Support for the creative economy

Written evidence submitted by The Victoria and Albert Museum [SCE 027]

From: The Victoria and Albert Museum, submission prepared by Emmajane Avery, Head of the Department of Learning

1. Summary

· The V&A believes that museums and galleries are a vital resource for UK creative industries and play a key role in showcasing UK creativity and innovation. The V&A makes an essential contribution to sustaining Britain’s leading role in creative design by making the best of historic and contemporary design available through exhibitions, programmes, acquisitions and commissions.

· One of the museum’s key strategic aims is ‘to promote, develop and contribute to the UK creative economy’.

· 42% of all visits to the V&A South Kensington (1,100,500 out of a total audience of 2,888,700) during 2011-12 were made by professionals, students and teachers in the creative industries.

· The V&A’s public events programme seeks to highlight creative practices and bring the best designers working today to the consciousness of the public, through exhibitions and other public-facing events.

· Our education programme has creative practice at its heart and much of it is led by creative industry professionals so that people learn new skills first-hand. 88% of pupils are more interested in working in the creative industries and 85% have a better understanding of the range of career options in these areas as a result of attending our annual creative careers day for secondary school pupils.

· ‘V&A Connects’ events are run with the express purpose of inspiring the new generation of designers. They bring together undergraduates, postgraduates and young start-up companies with innovative practitioners, writers, business people and thinkers to foster creativity, entrepreneurship and the exchange of ideas and skills.

· The V&A is an active employer of creative professionals through capital redevelopment projects, commissions, installations, retail products and teaching opportunities.

· True to its founding principles of inspiring the makers and consumers of design, the V&A works extensively with creative professionals who want to research the collections in order to inform their own practice. Many of the products of this collaboration find their way onto catwalks, on shop floors and into people’s homes.

2. Introduction/Background

The V&A believes that museums and galleries are a vital resource for UK creative industries and play a key role in showcasing UK creativity and innovation. The Victoria and Albert Museum was established in the aftermath of the 1851 Great Exhibition with the express purpose of inspiring the makers and consumers of design through exhibiting the best in contemporary art and design. In 2012 it continues to inspire creativity and actively contribute to creative practice. One of the museum’s key strategic aims is ‘to promote, develop and contribute to the UK creative economy by leading the field in debate, inspiring designers and makers, commissioning excellent design and stimulating enjoyment and appreciation of art, design and performance’. The V&A makes an essential contribution to sustaining Britain’s leading role in creative design through exhibitions, capital redevelopment projects, public events and activities, commissions and acquisitions, and access to expertise, collections and archives for creative practitioners.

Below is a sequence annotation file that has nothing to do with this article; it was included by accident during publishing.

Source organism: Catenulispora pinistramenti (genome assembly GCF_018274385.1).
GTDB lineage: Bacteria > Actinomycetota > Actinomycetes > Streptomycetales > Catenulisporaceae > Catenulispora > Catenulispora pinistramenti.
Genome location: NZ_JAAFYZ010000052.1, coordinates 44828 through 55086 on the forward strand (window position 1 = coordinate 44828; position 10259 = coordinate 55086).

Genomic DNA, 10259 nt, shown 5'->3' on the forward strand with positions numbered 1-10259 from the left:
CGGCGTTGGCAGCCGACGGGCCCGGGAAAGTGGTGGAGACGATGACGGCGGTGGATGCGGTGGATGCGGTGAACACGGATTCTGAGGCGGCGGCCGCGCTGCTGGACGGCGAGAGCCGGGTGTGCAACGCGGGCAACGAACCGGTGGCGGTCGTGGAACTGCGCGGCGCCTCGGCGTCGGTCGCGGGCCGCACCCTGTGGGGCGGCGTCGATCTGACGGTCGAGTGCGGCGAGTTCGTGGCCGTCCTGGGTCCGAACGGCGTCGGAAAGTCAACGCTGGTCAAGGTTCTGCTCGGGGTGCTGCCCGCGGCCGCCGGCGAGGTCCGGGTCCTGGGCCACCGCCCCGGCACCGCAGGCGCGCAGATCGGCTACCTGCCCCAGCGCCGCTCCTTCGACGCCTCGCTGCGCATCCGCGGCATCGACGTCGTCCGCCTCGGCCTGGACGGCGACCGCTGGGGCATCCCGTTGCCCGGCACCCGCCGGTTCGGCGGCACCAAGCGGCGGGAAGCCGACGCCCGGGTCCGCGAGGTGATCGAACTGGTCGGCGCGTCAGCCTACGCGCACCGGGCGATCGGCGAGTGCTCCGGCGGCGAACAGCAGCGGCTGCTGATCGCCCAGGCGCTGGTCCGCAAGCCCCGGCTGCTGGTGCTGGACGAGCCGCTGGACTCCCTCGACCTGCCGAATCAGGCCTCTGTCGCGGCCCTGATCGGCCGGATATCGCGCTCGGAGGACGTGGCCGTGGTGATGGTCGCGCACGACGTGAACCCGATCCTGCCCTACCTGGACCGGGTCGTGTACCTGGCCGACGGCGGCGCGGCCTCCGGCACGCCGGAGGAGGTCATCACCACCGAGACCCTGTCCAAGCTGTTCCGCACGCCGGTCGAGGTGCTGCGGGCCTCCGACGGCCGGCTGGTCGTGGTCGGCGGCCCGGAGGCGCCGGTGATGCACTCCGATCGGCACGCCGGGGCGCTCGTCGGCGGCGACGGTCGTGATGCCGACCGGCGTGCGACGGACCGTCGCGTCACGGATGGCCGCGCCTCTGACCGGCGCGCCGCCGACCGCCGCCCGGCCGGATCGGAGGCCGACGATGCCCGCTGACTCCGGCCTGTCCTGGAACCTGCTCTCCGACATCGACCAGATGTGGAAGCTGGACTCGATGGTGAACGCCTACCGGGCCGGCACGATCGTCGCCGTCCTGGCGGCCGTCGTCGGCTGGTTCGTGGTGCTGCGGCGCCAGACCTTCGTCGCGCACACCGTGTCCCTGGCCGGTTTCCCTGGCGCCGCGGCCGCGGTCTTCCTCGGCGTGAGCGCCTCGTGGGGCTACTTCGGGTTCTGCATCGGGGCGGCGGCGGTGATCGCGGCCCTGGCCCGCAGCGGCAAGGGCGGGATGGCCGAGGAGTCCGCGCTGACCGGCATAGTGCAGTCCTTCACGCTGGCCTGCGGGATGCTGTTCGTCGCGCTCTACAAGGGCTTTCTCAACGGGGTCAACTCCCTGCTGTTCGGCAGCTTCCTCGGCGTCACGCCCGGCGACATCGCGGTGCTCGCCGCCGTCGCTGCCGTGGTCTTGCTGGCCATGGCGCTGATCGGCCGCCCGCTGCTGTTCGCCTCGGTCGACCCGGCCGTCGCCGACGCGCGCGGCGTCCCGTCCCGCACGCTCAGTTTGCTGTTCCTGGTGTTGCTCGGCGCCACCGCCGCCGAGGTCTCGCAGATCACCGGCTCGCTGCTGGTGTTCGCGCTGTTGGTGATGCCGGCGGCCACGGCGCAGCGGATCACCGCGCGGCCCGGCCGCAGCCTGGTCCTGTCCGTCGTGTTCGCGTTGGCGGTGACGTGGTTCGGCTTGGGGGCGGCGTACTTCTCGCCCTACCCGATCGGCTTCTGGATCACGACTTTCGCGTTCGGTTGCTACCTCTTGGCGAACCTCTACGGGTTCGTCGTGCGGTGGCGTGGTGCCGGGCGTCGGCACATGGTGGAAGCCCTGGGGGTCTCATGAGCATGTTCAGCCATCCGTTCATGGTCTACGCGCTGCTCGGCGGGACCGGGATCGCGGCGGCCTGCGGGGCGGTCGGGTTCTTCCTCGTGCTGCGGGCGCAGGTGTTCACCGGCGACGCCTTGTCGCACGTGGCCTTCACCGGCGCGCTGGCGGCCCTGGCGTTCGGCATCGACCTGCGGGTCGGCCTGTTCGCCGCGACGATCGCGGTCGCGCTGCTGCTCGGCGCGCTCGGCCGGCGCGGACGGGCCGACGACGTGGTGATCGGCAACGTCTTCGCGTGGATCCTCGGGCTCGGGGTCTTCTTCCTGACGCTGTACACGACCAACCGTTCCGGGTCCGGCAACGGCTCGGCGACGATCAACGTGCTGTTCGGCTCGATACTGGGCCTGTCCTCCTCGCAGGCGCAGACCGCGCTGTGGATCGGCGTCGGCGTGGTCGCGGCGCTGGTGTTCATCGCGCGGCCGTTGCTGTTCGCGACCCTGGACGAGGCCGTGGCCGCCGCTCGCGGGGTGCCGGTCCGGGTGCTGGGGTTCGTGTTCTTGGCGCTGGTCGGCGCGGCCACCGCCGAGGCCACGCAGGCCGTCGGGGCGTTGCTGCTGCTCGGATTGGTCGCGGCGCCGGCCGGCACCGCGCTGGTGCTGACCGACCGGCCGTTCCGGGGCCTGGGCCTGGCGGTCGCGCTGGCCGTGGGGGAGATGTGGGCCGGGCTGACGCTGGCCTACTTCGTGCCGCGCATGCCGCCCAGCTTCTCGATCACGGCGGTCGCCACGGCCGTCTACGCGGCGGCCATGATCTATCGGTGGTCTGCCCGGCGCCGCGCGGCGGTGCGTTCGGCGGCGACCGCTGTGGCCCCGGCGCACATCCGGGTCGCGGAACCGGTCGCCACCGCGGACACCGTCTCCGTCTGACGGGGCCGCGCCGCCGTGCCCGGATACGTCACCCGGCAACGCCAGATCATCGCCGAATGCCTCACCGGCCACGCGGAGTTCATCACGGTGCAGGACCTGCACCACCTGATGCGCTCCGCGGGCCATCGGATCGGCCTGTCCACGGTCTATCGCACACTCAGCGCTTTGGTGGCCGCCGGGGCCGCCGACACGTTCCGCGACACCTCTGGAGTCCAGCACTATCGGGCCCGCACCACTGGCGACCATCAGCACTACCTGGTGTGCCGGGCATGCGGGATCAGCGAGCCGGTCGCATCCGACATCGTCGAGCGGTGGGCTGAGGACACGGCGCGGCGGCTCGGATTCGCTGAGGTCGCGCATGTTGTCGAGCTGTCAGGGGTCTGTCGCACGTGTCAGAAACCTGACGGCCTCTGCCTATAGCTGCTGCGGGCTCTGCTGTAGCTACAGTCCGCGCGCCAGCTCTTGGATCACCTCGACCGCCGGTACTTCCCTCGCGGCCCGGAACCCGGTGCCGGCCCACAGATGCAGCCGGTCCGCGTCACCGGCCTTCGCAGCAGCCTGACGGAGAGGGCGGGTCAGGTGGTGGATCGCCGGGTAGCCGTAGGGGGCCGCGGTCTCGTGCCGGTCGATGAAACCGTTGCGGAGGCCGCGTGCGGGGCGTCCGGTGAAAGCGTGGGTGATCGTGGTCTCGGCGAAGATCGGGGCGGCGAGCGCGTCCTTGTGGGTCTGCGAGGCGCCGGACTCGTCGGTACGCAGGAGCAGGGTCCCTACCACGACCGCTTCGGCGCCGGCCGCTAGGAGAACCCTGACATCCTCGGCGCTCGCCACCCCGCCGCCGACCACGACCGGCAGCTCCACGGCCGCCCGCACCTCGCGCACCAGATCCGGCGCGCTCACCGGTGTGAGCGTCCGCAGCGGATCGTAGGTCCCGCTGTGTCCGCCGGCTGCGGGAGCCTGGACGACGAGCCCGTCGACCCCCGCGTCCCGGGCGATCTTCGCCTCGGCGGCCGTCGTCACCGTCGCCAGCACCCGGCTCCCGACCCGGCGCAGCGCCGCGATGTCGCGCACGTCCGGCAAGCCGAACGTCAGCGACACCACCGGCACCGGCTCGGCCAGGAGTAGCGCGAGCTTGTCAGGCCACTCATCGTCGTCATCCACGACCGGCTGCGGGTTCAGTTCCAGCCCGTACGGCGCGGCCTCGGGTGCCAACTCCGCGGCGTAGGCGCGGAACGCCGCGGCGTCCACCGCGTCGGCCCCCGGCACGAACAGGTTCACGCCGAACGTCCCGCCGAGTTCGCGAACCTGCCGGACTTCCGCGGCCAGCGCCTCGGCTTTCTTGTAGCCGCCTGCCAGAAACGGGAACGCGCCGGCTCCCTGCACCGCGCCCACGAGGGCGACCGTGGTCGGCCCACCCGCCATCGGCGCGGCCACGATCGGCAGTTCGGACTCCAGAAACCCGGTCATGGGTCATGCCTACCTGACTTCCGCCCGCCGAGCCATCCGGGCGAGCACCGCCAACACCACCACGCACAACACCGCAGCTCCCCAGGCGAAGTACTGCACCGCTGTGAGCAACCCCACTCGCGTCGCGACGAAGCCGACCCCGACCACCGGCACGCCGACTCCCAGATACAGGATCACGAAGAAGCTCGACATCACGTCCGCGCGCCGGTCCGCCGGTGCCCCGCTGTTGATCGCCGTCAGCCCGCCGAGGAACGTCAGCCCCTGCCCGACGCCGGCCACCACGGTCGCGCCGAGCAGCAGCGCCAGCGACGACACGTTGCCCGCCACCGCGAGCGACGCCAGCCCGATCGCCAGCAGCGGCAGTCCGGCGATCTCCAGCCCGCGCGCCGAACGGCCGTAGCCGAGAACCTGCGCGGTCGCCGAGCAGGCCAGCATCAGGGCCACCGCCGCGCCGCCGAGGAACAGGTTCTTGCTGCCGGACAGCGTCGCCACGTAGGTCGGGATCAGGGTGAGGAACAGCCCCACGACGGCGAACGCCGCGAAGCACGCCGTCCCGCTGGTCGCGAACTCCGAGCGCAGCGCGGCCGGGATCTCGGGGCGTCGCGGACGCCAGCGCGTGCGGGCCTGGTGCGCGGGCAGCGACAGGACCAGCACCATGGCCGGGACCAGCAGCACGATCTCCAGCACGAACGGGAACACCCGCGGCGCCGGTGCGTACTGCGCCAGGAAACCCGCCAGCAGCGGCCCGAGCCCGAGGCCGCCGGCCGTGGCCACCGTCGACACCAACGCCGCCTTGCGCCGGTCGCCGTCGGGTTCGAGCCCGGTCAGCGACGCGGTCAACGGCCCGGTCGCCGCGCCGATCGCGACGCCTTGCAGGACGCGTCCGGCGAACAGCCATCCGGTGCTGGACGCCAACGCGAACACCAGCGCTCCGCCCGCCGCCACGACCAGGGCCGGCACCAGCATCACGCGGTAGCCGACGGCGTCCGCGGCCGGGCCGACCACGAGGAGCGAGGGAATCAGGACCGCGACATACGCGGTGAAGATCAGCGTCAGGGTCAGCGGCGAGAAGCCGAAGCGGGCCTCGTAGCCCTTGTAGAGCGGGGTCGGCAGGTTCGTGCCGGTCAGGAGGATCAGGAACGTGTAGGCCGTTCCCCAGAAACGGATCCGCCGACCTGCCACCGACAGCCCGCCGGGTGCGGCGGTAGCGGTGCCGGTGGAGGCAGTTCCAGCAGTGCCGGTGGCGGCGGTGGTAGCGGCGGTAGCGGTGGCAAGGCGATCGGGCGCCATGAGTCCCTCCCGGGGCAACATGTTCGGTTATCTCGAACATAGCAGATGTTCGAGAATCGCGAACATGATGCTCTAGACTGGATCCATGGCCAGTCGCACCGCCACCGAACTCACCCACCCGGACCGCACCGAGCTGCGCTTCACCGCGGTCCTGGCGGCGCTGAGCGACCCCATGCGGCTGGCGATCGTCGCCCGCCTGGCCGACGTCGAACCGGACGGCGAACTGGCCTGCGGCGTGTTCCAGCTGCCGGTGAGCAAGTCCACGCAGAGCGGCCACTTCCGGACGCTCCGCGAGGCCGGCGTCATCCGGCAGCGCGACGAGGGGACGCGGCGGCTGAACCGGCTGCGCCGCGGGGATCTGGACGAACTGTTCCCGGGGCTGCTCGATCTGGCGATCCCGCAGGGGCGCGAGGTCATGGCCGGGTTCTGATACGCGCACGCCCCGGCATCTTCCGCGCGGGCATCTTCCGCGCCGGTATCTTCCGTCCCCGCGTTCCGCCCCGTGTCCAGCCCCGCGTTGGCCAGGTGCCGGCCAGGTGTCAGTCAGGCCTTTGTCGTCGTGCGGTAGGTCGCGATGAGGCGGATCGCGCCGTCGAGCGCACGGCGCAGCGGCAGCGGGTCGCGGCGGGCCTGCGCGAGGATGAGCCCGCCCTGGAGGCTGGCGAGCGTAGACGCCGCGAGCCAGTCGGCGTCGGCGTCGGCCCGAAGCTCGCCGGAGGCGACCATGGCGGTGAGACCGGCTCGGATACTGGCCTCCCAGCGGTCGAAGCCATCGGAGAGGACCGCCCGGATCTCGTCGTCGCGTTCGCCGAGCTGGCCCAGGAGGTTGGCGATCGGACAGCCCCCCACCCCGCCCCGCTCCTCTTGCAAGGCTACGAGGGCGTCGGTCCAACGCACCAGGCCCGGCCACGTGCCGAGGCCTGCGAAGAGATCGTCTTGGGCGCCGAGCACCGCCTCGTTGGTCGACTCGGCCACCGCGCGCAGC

3. Visits by Professionals, Teachers and Students in the Creative Industries

The creative industries audience is a key one for the V&A. In the financial year 2011-12, 42% of all visits to the V&A South Kensington (1,100,500 out of a total audience of 2,888,700) were made by professionals, students and teachers in the creative industries. This was up from 28% of visits in the previous year. This was in part driven by a concerted focus within our exhibition programme (see item 4).

4. Exhibitions

The V&A’s exhibition programme seeks to showcase creative talent to give the public access to the best in historic and current art and design practice as well as inspire current and future generations of practitioners. In 2011-12 the temporary exhibitions programme included ‘The Power of Making’, an exhibition of craft skills with a workshop/making space at its heart. 56% of visitors to this exhibition came from the creative industries. In the same year we showed ‘Postmodernism’ (62% of visitors were from the creative industries) and Japanese fashion designer Yohji Yamamoto (71% creative industries audience). During summer 2012 we highlighted British design talent, through a headline exhibition of ‘British Design 1948-2012’ (62% creative industries audience), a smaller exhibition on the design process of Heatherwick Studios, with their acclaimed design for the Olympic cauldron at its heart, and 13 displays on British design innovation from an exploration of the regeneration of King’s Cross to a display of English topographical watercolours.

5. Public Events

The V&A’s public events programme seeks to highlight creative practices and bring the best designers working today to the consciousness of the public. Examples include:

· Fashion in Motion, a free full-scale public catwalk show run 3-4 times per year. Recent shows have featured Yohji Yamamoto, Peter Jensen and Olivier Saillard.

· Weekly lectures by top artists, designers, writers and critics, including recent talks by Christian Louboutin, Gilbert and George, Richard Rogers, Mary Quant and Paul Smith.

· London Design Festival, London’s annual festival of contemporary design held in September each year, with its hub at the V&A. This includes displays, installations and events which in 2012 attracted 111,583 people to the V&A, a rise of 69% on normal visitor figures at this time of year.

· The annual Digital Design Festival, where public of all ages and abilities, from under 5s to digital experts, can see the latest in digital design. This year 36 artists contributed and 19,000 participants took part over two days.

6. Schools, Colleges, Youth Inclusion: Inspiring the Next Generation

· Our secondary school programme has skills and creativity at its heart and is led by practitioners, often at the top of their game. For example a project with Key Stage 3 students was led by Heatherwick Studios earlier this year. Student, teacher and designer feedback was overwhelmingly positive. For example, ‘this project helped me be more creative… and…put my all into something when normally I wouldn’t’ (pupil), ‘The project has made us look at the way we deliver ideas and projects and made us realise we need to take a step back. We noticed the students working in new ways because of this project. Students have learnt…what it is really like to be a designer’ (teacher).